Daley seeks second chance at NSW job | The new Flinders


Former NSW opposition leader Michael Daley raised his hand for a second term as Labor leader, which likely sparked a party leadership vote.

Mr Daley succeeded Luke Foley as Labor leader at the end of 2018 and led the party to its defeat in the 2019 state election – making two decisive blunders in the final week of the campaign – before moving on in the backbench.

However, he told reporters on Sunday he would seek to return to the Labor leadership after Jodi McKay resigned on Friday.

After watching threats against the party leadership for six days, Ms McKay fell abruptly on her sword on Friday, leaving the most vacant post.

Mr. Daley has since expressed his view that Ms. McKay was treated unfairly and should never have been “kicked” out of management. He also said Labor members must have a say in the next leader of NSW.

He said the winner of any Labor leadership ballot must help the party “bury the hatchet” over Ms McKay’s departure and focus on the 2023 poll.

“(The members) are the owners of the party, not the apparatchiks,” Mr. Daley said.

“Please help me heal our party and win the government in 2023.”

Ms McKay said on Friday that she had not been asked to resign, but clarified that she was resigning under duress and accused the others of internal “destabilization”.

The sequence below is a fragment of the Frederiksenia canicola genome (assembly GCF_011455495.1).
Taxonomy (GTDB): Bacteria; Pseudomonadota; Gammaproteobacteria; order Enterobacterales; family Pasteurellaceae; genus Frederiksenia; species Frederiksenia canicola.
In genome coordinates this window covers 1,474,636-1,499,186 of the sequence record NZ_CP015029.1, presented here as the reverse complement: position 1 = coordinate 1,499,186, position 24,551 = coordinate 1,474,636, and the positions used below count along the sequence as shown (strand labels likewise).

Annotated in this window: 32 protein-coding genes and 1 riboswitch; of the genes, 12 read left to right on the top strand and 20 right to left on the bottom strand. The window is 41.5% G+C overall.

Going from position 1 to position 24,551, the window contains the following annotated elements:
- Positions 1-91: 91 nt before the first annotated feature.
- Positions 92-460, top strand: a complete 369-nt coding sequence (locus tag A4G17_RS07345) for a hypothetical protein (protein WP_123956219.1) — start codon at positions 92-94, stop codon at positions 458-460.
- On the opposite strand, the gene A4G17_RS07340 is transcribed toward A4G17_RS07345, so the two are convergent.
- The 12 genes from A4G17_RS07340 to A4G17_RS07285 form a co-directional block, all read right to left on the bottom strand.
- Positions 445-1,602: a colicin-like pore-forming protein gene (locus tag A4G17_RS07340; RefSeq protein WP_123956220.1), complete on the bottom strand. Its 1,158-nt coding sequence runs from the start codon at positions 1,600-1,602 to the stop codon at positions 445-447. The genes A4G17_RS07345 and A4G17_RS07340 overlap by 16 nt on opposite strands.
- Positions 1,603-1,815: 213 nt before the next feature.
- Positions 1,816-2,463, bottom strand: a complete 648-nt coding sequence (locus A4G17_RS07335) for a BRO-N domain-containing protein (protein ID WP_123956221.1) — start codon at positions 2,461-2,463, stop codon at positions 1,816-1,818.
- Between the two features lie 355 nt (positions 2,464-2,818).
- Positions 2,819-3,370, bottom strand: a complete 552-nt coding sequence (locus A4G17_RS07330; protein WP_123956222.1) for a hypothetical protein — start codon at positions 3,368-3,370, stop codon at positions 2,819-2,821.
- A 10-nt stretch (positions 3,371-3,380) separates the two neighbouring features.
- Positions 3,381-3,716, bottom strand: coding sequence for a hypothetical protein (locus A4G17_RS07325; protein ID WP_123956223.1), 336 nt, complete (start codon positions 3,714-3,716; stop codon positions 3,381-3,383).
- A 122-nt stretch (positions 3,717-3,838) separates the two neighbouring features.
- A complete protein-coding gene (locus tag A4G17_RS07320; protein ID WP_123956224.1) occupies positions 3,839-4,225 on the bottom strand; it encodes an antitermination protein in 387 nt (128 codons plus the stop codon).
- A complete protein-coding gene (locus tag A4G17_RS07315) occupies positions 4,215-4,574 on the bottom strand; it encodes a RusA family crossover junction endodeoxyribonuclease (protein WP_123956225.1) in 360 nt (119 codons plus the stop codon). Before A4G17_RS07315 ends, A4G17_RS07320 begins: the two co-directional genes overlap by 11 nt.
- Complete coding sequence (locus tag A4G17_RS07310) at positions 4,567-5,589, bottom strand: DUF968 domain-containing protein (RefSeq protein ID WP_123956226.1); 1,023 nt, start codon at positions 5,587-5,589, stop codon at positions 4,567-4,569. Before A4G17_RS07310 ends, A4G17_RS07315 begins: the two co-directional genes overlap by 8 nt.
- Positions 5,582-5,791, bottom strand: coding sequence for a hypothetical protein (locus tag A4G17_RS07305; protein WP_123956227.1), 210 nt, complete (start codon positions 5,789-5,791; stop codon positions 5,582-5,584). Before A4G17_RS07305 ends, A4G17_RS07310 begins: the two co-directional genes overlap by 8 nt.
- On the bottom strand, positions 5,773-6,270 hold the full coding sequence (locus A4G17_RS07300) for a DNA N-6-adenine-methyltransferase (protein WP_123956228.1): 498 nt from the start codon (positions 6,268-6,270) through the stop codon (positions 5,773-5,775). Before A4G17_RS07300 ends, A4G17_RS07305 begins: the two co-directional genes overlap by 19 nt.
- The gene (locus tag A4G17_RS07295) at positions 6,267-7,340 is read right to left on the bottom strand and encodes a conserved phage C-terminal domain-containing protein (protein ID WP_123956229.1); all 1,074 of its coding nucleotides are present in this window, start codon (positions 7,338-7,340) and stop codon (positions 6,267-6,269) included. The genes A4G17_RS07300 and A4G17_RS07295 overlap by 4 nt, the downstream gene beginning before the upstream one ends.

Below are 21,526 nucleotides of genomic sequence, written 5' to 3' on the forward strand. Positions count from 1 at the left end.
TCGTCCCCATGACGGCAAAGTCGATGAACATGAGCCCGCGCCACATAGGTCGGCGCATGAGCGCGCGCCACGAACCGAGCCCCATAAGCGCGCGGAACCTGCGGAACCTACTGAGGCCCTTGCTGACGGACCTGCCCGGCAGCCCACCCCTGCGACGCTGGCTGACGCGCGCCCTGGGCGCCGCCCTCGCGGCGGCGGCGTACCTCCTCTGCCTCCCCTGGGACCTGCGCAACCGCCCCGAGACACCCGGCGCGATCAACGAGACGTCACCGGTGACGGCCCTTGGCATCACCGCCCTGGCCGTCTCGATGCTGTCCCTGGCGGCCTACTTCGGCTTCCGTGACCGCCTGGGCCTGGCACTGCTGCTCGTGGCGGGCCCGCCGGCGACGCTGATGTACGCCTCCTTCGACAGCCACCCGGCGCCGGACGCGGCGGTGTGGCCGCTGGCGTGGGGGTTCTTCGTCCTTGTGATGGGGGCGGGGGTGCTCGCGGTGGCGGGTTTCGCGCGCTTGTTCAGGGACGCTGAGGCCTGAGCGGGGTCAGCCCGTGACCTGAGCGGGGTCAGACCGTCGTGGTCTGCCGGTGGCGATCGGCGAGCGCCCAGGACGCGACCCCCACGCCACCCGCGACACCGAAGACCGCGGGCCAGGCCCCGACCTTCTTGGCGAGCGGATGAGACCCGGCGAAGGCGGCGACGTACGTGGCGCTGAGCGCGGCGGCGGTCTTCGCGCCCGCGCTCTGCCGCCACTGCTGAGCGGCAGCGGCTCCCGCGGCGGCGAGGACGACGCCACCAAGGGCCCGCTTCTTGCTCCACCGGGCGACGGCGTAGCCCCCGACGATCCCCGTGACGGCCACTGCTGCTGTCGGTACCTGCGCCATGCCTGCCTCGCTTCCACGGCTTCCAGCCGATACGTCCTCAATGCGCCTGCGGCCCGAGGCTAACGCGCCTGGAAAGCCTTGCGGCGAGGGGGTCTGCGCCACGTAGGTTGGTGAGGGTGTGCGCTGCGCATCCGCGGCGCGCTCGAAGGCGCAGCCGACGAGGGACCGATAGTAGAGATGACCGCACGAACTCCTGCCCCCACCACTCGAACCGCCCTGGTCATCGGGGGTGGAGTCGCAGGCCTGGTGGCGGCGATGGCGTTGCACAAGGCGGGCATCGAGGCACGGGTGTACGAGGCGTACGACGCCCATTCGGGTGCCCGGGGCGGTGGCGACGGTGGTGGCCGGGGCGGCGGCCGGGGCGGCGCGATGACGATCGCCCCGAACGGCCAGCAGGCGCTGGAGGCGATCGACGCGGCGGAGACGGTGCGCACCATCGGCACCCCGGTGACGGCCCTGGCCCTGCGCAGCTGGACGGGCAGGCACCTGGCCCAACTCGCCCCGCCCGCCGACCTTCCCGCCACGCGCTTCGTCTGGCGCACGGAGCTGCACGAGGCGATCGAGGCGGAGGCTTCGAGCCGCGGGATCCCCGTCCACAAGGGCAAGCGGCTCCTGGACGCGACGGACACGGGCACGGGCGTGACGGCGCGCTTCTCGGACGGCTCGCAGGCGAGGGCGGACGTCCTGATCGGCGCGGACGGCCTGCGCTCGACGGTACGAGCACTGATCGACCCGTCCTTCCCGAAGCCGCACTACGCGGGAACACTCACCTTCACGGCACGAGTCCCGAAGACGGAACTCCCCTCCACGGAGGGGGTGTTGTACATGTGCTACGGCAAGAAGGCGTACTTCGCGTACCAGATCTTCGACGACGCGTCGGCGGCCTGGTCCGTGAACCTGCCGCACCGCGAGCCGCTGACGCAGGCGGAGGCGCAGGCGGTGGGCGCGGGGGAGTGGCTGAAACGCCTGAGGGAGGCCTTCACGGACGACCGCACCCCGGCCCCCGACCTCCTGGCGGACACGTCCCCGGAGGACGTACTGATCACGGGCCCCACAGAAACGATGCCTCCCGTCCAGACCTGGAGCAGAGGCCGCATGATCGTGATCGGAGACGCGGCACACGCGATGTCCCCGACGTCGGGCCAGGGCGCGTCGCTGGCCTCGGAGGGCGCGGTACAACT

Privately and publicly, the allies say she was white as the leader of the opposition.

“If a poll were to take place today, I can tell you I would win,” McKay told reporters.

The leadership ambitions of the former Ghost Transport minister and Ms McKay’s rival in the 2019 ballot, Chris Minns, are no secret.

Mr. Minns has yet to formally run for leadership, but if he does, it will spark another leadership race with Mr. Daley.

Since 2013, Labor Party rules require caucus and grassroots members to vote to elect a leader if multiple people are arguing.

This would likely leave the party in turmoil for weeks, and without a leader when the Berejiklian government hands in its budget at the end of June.

Mr Daley said he had not spoken with Labor Party headquarters about the leadership.

However, Federal Opposition Leader Anthony Albanese said on Saturday he was not bothered by the Labor Party leadership dilemma in NSW.

The relevance of Upper Hunter’s partial electoral defeat last week has been greatly overestimated, he said, and he has supported Labor in fixing its problems.

The Upper Hunter Labor Party’s first preference vote fell from 29 percent to 21 percent.

Mr Daley was elected to parliament in 2005 as an MP for Maroubra and served on the NSW front bench before the Labor Party’s electoral defeat in 2011.

In the final week of the 2019 election campaign, he was filmed accusing Asian migrants of taking local jobs and also stumbled upon key figures of workers’ education policy during a debate televised live.

He said he had ruminated on his failures for a long time and was keen to make amends.

“We all make mistakes … I paid the price for mine (and) thought about it more than you can imagine,” said Mr. Daley, a lawyer by profession.

“I have spent four months in the job and want another chance to do it right.

“I intend to heal the party if I am the leader (and) looking after, as I always have, the ordinary people of NSW who have been forgotten.”

Adam Searle, who leads the opposition in the upper house, is the interim leader.

Australian Associated Press



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